Lecture_00_Math_Review

Lecture_00_Math_Review - Review of Calculus Tools c...

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Unformatted text preview: Review of Calculus Tools c & 2008 Je/rey A. Miron Outline 1. Derivatives 2. Optimization of a Function of a Single Variable 3. Partial Derivatives 4. Optimization of a Function of Several Variables 5. Optimization Subject to Constraints 1 Derivatives The basic tool we need to review is derivatives. The basic, intuititive de&nition of a derivative is that it is the rate of change of a function in response to a change in its argument. Lets take an example and look at it more slowly. Say we have some variable y that is a function of another variable x , e.g., y = f ( x ) For example, we could have y = x 2 or y = 7 x + 3 or y = ln x Graphically, I am just assuming that we have something that looks like the following: 1 Graph: A Standard Di/erentiable Function with a Maximum y = & ( x & 3) 2 + 8 1 2 3 4 5 6 7 8 9 10 1 2 3 4 5 6 7 8 9 10 x y Now say that we are interested in knowing how y will change if we change x . Let&s say that y is test scores, and x is hours of studying. Assume we are initially at some amount of x , e.g., you have been in the habit of studying 20 hours per week. You want to know how much higher your test scores would be at some other amount of x , x + h . One thing you could do, if you know the formula, is take this alternate x + h , and compute f ( x ) as well as f ( x + h ) . You could then look at the di/erence: f ( x + h ) & f ( x ) This would be the change in y . For some purposes, that might be exactly what you care about. In other instances, however, you might care about not just how much of a change there would be, but how much per amount of change in x , i.e., per h : That is also easy to calculate: 2 f ( x + h ) & f ( x ) h Now look at this graphically: 3 Graph: Calculating the Rate of Change in f Over a Discrete Interval y = 4 x 1 = 2-1 1 2 3 4 5 6 7 8 9 10 1 2 3 4 5 6 7 8 9 10 x y x x+h f(x) f(x+h) h f(x+h) - f(x) As you can see, we are just calculating the ratio of two legs of a triangle; that ratio is the slope of the line that connects the two points, as seen above. The problem is that this calculation would have a di/erent answer if we calculated it at a di/erent point: 4 Graph: Calculating the Rate of Change at a Di/erent Point y = 4 x 1 = 2-1 1 2 3 4 5 6 7 8 9 10 1 2 3 4 5 6 7 8 9 10 x y x x+h' f(x) f(x+h) h' f(x+h') - f(x) So, what if we calculated all this, but for a smaller h ? Then, we would get a di/erent rate of changeslope: 5 Graph: Rate of Change as h Shrinks y = 4 x 1 = 2 1 2 3 4 5 6 7 8 9 10 1 2 3 4 5 6 7 8 9 10 x y h So, let&s think about the limiting case of this. Say we examine lim h ! f ( x + h ) & f ( x ) h At one level, this thing might seem a bit confusing or ill-dened. The numerator obviously goes to zero as h gets small. The denominator also goes to zero. So, why should we expect the limit to converge to anything?...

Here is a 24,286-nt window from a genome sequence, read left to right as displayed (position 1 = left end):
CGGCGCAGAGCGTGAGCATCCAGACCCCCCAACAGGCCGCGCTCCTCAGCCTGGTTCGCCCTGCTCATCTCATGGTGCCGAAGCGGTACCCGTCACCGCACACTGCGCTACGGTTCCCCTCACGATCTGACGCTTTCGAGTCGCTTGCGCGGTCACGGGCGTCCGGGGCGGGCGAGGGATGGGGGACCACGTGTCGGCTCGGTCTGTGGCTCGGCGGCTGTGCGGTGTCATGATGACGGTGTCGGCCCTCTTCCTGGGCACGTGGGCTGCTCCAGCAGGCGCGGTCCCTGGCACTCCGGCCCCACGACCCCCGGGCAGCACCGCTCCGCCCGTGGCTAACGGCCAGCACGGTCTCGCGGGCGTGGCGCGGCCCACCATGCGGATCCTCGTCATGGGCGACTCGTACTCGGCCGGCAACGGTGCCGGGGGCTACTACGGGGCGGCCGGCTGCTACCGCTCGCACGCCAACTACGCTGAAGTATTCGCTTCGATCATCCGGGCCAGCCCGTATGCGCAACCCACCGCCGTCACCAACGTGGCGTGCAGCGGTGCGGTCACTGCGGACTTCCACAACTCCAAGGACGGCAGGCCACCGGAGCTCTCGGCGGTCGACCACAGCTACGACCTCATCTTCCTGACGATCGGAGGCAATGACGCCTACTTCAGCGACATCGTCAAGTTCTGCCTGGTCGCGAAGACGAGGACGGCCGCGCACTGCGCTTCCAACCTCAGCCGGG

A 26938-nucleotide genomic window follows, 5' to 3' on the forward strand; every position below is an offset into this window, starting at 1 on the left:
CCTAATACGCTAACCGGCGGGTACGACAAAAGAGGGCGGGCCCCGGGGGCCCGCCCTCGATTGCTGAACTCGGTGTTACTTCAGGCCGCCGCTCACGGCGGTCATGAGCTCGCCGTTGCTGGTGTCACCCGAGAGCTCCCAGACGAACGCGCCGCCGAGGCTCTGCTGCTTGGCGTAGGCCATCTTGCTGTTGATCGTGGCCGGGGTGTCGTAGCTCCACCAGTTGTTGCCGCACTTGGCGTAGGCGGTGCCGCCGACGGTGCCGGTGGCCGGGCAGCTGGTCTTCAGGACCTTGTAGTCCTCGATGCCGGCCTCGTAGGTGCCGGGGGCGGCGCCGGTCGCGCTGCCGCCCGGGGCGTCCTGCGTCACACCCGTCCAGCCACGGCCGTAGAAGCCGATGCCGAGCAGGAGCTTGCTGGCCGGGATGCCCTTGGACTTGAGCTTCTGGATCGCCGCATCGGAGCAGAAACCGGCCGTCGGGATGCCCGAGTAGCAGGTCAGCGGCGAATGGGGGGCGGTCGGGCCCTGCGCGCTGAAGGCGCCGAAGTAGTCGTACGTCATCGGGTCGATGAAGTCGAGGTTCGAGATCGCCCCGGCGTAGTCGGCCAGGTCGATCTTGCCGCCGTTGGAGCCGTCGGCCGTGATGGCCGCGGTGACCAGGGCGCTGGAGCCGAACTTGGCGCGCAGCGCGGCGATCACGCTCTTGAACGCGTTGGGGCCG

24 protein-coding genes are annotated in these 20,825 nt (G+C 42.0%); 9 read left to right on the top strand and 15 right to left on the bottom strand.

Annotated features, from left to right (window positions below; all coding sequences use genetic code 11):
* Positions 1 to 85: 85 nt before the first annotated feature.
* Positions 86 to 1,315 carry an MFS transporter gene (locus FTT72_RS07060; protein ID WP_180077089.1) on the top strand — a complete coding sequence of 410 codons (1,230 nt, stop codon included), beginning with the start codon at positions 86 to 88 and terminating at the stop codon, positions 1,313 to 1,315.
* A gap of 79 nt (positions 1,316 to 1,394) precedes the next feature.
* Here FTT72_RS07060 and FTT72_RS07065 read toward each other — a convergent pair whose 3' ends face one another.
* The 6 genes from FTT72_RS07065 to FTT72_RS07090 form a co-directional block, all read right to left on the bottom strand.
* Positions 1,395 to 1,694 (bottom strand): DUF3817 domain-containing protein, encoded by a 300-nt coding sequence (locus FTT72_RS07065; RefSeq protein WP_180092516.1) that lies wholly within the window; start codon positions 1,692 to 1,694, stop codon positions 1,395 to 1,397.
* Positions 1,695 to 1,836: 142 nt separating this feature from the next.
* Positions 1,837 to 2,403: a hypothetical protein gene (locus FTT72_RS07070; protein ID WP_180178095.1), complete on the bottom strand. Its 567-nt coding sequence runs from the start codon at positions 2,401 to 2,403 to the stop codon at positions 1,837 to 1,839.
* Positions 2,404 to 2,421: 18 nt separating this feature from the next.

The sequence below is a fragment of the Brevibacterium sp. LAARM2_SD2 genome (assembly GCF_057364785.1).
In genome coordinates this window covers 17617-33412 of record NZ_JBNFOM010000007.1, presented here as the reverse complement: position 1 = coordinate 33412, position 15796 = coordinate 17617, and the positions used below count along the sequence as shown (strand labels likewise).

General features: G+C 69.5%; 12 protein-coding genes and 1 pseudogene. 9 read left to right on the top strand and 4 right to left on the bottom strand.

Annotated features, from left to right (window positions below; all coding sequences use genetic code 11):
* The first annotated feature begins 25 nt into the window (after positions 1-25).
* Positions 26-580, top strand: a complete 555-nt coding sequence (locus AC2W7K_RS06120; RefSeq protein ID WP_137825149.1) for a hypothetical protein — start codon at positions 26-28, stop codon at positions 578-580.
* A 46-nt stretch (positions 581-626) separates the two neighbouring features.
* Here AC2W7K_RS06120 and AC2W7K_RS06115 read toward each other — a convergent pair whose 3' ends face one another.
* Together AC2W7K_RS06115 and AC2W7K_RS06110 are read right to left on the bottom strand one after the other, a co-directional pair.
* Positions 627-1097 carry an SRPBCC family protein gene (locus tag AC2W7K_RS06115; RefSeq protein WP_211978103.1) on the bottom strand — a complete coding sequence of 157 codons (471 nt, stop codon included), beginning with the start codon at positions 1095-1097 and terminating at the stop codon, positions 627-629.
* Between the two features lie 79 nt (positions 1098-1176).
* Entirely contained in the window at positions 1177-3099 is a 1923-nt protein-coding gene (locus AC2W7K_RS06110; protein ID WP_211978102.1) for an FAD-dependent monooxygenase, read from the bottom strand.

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This note was uploaded on 09/16/2009 for the course ECONOMICS 1010A taught by Professor Jeffreya.miron during the Fall '09 term at Harvard.

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Lecture_00_Math_Review - Review of Calculus Tools c...

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